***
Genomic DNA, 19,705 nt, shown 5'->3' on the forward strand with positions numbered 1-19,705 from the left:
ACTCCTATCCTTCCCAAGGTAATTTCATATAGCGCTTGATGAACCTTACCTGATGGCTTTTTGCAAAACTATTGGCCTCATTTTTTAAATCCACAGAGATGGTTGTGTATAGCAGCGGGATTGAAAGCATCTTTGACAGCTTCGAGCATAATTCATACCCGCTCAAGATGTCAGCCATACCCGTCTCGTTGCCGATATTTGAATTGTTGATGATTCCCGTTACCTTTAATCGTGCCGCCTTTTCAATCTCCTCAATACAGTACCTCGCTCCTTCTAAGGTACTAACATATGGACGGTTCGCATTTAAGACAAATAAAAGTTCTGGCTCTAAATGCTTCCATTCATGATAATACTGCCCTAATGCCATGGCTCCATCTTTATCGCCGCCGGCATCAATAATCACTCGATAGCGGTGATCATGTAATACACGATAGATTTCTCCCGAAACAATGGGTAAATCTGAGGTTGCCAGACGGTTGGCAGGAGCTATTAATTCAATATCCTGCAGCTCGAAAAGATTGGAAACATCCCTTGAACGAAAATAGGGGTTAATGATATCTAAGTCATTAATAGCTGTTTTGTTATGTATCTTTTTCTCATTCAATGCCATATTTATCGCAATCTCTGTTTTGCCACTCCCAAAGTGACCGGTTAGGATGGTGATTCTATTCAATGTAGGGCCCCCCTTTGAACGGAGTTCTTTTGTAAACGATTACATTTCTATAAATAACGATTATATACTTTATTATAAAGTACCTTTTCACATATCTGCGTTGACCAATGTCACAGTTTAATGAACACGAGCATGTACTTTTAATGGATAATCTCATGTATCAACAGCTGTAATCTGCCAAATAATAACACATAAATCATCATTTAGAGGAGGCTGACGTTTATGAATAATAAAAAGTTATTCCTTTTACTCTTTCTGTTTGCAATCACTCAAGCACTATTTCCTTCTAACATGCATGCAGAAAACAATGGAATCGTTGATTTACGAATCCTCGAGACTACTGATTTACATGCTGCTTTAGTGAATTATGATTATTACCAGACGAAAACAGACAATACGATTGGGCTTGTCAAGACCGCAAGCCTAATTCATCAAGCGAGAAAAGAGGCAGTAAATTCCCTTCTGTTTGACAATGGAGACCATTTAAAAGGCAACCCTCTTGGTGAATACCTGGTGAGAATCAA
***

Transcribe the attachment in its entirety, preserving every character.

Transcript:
Genomic DNA, 19,705 nt, shown 5'->3' on the forward strand with positions numbered 1-19,705 from the left:
ACTCCTATCCTTCCCAAGGTAATTTCATATAGCGCTTGATGAACCTTACCTGATGGCTTTTTGCAAAACTATTGGCCTCATTTTTTAAATCCACAGAGATGGTTGTGTATAGCAGCGGGATTGAAAGCATCTTTGACAGCTTCGAGCATAATTCATACCCGCTCAAGATGTCAGCCATACCCGTCTCGTTGCCGATATTTGAATTGTTGATGATTCCCGTTACCTTTAATCGTGCCGCCTTTTCAATCTCCTCAATACAGTACCTCGCTCCTTCTAAGGTACTAACATATGGACGGTTCGCATTTAAGACAAATAAAAGTTCTGGCTCTAAATGCTTCCATTCATGATAATACTGCCCTAATGCCATGGCTCCATCTTTATCGCCGCCGGCATCAATAATCACTCGATAGCGGTGATCATGTAATACACGATAGATTTCTCCCGAAACAATGGGTAAATCTGAGGTTGCCAGACGGTTGGCAGGAGCTATTAATTCAATATCCTGCAGCTCGAAAAGATTGGAAACATCCCTTGAACGAAAATAGGGGTTAATGATATCTAAGTCATTAATAGCTGTTTTGTTATGTATCTTTTTCTCATTCAATGCCATATTTATCGCAATCTCTGTTTTGCCACTCCCAAAGTGACCGGTTAGGATGGTGATTCTATTCAATGTAGGGCCCCCCTTTGAACGGAGTTCTTTTGTAAACGATTACATTTCTATAAATAACGATTATATACTTTATTATAAAGTACCTTTTCACATATCTGCGTTGACCAATGTCACAGTTTAATGAACACGAGCATGTACTTTTAATGGATAATCTCATGTATCAACAGCTGTAATCTGCCAAATAATAACACATAAATCATCATTTAGAGGAGGCTGACGTTTATGAATAATAAAAAGTTATTCCTTTTACTCTTTCTGTTTGCAATCACTCAAGCACTATTTCCTTCTAACATGCATGCAGAAAACAATGGAATCGTTGATTTACGAATCCTCGAGACTACTGATTTACATGCTGCTTTAGTGAATTATGATTATTACCAGACGAAAACAGACAATACGATTGGGCTTGTCAAGACCGCAAGCCTAATTCATCAAGCGAGAAAAGAGGCAGTAAATTCCCTTCTGTTTGACAATGGAGACCATTTAAAAGGCAACCCTCTTGGTGAATACCTGGTGAGAATCAA